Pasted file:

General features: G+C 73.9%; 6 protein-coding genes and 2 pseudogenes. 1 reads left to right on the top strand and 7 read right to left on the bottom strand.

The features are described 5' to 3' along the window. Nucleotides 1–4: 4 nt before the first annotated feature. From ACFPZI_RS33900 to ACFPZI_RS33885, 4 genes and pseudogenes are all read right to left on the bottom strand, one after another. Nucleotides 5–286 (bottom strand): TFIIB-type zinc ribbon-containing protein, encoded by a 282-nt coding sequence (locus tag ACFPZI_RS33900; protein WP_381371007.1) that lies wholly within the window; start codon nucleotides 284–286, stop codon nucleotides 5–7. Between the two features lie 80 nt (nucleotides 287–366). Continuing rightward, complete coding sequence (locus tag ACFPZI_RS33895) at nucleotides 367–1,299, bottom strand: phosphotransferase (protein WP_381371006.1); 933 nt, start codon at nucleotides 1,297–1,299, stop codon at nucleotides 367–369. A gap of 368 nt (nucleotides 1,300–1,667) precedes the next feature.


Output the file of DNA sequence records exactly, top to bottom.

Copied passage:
General features: G+C 73.9%; 6 protein-coding genes and 2 pseudogenes. 1 reads left to right on the top strand and 7 read right to left on the bottom strand.

The features are described 5' to 3' along the window. Nucleotides 1–4: 4 nt before the first annotated feature. From ACFPZI_RS33900 to ACFPZI_RS33885, 4 genes and pseudogenes are all read right to left on the bottom strand, one after another. Nucleotides 5–286 (bottom strand): TFIIB-type zinc ribbon-containing protein, encoded by a 282-nt coding sequence (locus tag ACFPZI_RS33900; protein WP_381371007.1) that lies wholly within the window; start codon nucleotides 284–286, stop codon nucleotides 5–7. Between the two features lie 80 nt (nucleotides 287–366). Continuing rightward, complete coding sequence (locus tag ACFPZI_RS33895) at nucleotides 367–1,299, bottom strand: phosphotransferase (protein WP_381371006.1); 933 nt, start codon at nucleotides 1,297–1,299, stop codon at nucleotides 367–369. A gap of 368 nt (nucleotides 1,300–1,667) precedes the next feature.